CCNP ROUTE 300-101 Part 1.0 – Network Principles

In its basic essence, Cisco Express Forwarding (CEF), is a feature that allows a router
to quickly and efficiently make a route lookup.

 

Cisco Express Forwarding

CEF is an optimized Layer 3 forwarding path through a router or switch. CEF optimizes routing table lookup by creating a special, easily searched tree structure based on the IP routing table. The forwarding information is called the Forwarding Information Base (FIB), and the cached adjacency information is called the Adjacency Table.

 

A lot of sources on router architecture divides router functions into three operational planes:

  • Management plane: is concerned with the management of the device. For example, an administrator connecting to a router through a Secure Shell (SSH) connection through one of the router’s VTY lines would be a management plane operation.
  • Control plane: is concerned with making packet-forwarding decisions. For example, routing protocol operation would be a control plane function. (the brain of the network)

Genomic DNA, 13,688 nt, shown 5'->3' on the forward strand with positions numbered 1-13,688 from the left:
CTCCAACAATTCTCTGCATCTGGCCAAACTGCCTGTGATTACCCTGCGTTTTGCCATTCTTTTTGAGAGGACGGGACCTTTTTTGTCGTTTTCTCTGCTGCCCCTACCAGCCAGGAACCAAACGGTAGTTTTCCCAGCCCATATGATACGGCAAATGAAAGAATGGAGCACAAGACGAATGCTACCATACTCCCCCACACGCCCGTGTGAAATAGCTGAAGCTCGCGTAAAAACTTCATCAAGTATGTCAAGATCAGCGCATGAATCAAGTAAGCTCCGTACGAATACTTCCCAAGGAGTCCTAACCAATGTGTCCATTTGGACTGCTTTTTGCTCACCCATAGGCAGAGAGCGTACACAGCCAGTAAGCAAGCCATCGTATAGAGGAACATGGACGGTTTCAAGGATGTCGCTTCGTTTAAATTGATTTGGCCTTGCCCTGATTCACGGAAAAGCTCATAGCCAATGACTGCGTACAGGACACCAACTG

• Data plane: is concerned with the forwarding of data through a router (ASIC). For example, end-user traffic traveling from a user’s PC to a web server on a different network would go across the data plane. (means the hardware itself)

 

Data plane and control plane are the two planes that most directly impact how quickly packets can flow through a router. We will consider these two planes of operation and examine three different approaches that Cisco routers can take to forward packets arriving on an ingress interface and being sent out an appropriate egress interface – Packet Switching.